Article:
(c) the weight of the metal or material being protected, and

(d) the gauge of the protective material being applied.

Under no circumstances must the temperature exceed the point at which the protective material becomes weakened so that it will not withstand the subsequent handling of fabrication processes to which the metal or protected surface is subsequently subjected. I have found that excessive temperatures result in a very high adhesion factor, with a corresponding loss of strength in the protective material to a degree where difficulty is encountered in stripping the protective material from the protected surface at the completion of the subsequent handling in fabrication. In addition, where devices of the type disclosed in my above mentioned patent, Number 3,054,708, are employed, excessive temperatures may also result in the protective material sticking to the rollers used to compress the protective material to the protected surface.

Conversely, too little heat may result in inadequate adhesion, and so little expansion of the air trapped in the declivities of the material that the additional adhesive effect obtained by the differential air pressures on either side of the protective sheet occurring when the protected surface has cooled is lost. Evacuation of the air by expansion also serves to remove loose foreign matter which might act as an insulator prior to adherence of the sheet.

One effective and simple means I have found to apply the heat to a metal strip is a refractory-type gas-fired radiant burner. Burners of this type are compact, and can easily be positioned close to the pressure rollers of the roll-on applicator, so that there is very little heat lost before the time the metal strip or the surface being protected comes into contact with the protective material at the pressure rollers. The burner may be positioned on a stand underneath the strip or sheet to be protected, and the heat may be regulated automatically to maintain the proper temperature under any application speed conditions. This may be done through various electronic sensing devices, such as recording thermocouples and electronic controls known in the burner art. I have found that under proper temperature regulation, the burner will not discolor or tarnish the metal surface in any way.

Another suitable means of applying heat is by use of a heated pressure roller about which the protective thermoplastic sheet may pass to be sufficiently softened by the time it reaches the point of application. Reference is made'to my co-opending application, Ser. No. 511,192, filed Dec. 2, 1965, which discloses a suitable heated pressure roller for this purpose.

As disclosed in my above mentioned patent, the protection of the finished surfaces continues to be a in line operation. For very high speeds, additional burners may be necessary to raise the temperature of the metallic strip or sheet being protected to that necessary for most efiicient application. In this connection, where additional pressures and speeds are necessary for the application of the protective material, the introduction of a double set of pressure rollers allows greater latitude in application pressures.

As the effect of the heated metal upon the protective material will be to soften the same so that it may flow into the declivities in the protective surface, it is preferable that conductive rubber rollers be used for applying the pressure, so that static charges will not build up in them to obviate the adherence of the protective material to the metal strip. 80 degree to 90 degree durometer rubber is suitable, although lower durometer rubber may be employed where the material being protected may be fractured or injured by a harder rubber.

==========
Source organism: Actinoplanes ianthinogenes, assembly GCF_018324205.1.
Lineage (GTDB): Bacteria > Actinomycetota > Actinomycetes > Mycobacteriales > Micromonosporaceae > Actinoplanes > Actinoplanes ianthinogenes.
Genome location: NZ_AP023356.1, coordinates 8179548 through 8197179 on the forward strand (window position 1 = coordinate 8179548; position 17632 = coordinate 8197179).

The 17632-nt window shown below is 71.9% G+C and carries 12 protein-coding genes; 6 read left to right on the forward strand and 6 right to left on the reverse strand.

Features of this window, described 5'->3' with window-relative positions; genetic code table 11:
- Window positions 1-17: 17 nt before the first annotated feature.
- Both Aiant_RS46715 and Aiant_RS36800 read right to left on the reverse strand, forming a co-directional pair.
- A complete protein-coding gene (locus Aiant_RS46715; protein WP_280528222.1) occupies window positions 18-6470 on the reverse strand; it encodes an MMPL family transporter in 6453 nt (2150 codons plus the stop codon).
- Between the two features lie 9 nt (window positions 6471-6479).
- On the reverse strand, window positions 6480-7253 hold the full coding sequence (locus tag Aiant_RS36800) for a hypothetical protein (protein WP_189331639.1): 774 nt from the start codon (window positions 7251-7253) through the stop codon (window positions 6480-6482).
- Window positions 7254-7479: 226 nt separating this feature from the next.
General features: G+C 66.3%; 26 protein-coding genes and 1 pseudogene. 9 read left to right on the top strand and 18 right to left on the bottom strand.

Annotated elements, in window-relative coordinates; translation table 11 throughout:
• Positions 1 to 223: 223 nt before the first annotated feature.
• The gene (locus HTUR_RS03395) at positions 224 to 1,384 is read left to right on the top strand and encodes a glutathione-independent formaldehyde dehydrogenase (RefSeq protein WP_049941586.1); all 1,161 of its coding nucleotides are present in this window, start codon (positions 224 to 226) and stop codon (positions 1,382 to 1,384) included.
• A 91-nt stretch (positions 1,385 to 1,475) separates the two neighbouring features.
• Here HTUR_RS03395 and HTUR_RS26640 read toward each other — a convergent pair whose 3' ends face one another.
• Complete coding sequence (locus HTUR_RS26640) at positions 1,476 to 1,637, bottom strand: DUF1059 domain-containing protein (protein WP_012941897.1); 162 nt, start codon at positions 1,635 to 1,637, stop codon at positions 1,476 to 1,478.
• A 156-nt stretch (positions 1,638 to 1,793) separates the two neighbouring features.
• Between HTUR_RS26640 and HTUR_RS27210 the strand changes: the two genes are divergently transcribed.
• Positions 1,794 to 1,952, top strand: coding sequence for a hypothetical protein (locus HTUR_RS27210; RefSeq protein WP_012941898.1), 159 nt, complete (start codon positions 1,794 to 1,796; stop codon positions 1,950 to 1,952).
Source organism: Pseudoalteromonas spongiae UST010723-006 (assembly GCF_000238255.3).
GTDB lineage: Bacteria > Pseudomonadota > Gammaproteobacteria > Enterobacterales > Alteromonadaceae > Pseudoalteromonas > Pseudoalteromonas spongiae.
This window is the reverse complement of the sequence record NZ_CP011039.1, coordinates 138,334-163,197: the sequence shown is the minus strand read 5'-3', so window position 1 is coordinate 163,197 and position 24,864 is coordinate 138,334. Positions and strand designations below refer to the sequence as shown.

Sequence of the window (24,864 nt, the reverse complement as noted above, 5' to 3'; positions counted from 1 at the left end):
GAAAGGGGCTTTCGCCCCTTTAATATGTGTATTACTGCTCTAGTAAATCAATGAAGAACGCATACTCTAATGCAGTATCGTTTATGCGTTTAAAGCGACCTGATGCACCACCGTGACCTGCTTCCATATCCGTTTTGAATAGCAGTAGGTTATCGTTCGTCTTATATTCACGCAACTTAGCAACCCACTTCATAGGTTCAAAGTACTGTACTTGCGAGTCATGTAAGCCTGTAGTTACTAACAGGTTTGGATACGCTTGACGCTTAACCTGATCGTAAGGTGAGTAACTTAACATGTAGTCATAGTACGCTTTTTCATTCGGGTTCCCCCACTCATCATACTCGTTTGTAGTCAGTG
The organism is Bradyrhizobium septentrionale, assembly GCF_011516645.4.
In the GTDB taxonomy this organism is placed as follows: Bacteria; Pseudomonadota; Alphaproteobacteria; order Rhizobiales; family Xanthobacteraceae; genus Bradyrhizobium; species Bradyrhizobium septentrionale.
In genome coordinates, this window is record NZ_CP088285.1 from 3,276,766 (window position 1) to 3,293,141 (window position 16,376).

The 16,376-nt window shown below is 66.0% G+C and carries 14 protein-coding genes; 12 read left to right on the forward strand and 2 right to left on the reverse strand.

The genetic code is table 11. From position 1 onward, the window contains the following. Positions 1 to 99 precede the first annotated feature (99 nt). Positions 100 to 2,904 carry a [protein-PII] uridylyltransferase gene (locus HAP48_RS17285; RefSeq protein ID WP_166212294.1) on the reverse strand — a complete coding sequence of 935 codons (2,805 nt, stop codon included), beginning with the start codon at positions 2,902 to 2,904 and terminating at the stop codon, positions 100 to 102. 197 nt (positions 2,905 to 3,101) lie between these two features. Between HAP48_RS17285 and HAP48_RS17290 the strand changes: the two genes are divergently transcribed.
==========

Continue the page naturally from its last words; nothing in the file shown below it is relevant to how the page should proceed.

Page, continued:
In each of the following examples, the protective material employed was polyvinylidene chloride, also known as 1,1-dichloroethylene, having a thickness of .135 mil and a width of 24 inches (presently available from the Dow Chemical Company of Midland, Mich). In each case, a device of the type shown and described in my now abandoned application, Ser. No. 126,681, was employed, and sheet metallic material fed therethrough. To prevent excessive adherence between the opposed surface of the protective strip and the undersurface of the metal, a suitable starch applicator was installed on the production line to cover the exposed surface of the protected material with a non-corrosive and non-abrasive coating prior to complete cooling.

Example 1 Material: Coated aluminum, 20 gauge.

Finish: Alkyd enamel.

Temperature of metal at application: 150 degrees F. Feed speed: 13 /2 feet per minute.

B.t.u. loss per hour: 20,000.

Pressure: 40 pounds per square inch.

Example 2 Material: Brass, 30 gauge.

Finish: Smooth, dry, rolled.

Temperature of metal at point of application: 150 degrees F.

Material: Copper, 40 gauge. Finish: Smooth, dry, rolled.

Temperature of metal at point of application:

grees F. Feed speed: 13 /2 feet per minute. B.t.u. loss per hour: 80,000. Pressure: 40 pounds per square inch.

Example 4 Material: Stainless steel, 25 gauge. Finish: Bright.

Temperature of metal at point of application:

grees F. Feed speed: 13 /2 per minute. B.t.u. loss per hour: 35,000. Pressure: 40 pounds per square inch.

Example 5 Material: Stainless steel, 25 gauge. Finish: Bright.

Temperature of metal at point of application:

grees F. Feed speed: 13 /2 feet per minute. B.t.u. loss per hour: 21,000. Pressure: 25 pounds per square inch.

Example 6 Material: Copper, 40 gauge. Finish: Smooth, dry, rolled.

Temperature of metal at point of application:

grees F. Feed speed: 13 /2 feet per minute. B.t.u. loss per hour: 80,000. Pressure: pounds per square inch.

Example 7 Material: Stainless steel, 30 gauge. Finish: Bright.

Temperature of metal at point of application:

grees F. Feed speed: 13 /2 feet per minute. B.t.u. loss per hour: 20,000. Pressure: 25 pounds per square inch.

Example 8 Material: Chrome-plated steel, 30 gauge. Finish: Satin.

Temperature of metal at point of application:

grees F. Feed speed: 13 /2 feet per minute. B.t.u. loss per hour: 41,666 Pressure: 60 pounds per square inch.

Example 9 Material: Nickel-plated steel, 30 gauge. Finish: Satin.

Temperature of metal at point of application:

grees F. Feed speed: 26 feet per minute. Pressure: 40 pounds per square inch.

Example 10 Material: Steel, 20 gauge. Finish: Alkyd resin painted.

Temperature of metal at point of application:

grees F. Feed speed: 13 /2 feet per minute. B.t.u. loss per hour: 25,000. Pressure: 40 pounds per square inch.

Each of the above examples produced an adequate 75 adherence between the protective film and the surface being protected, and from a comparison, for example, of Examples 4 and 5, it will be observed that suitable results can be obtained over a range of temperatures and pressures.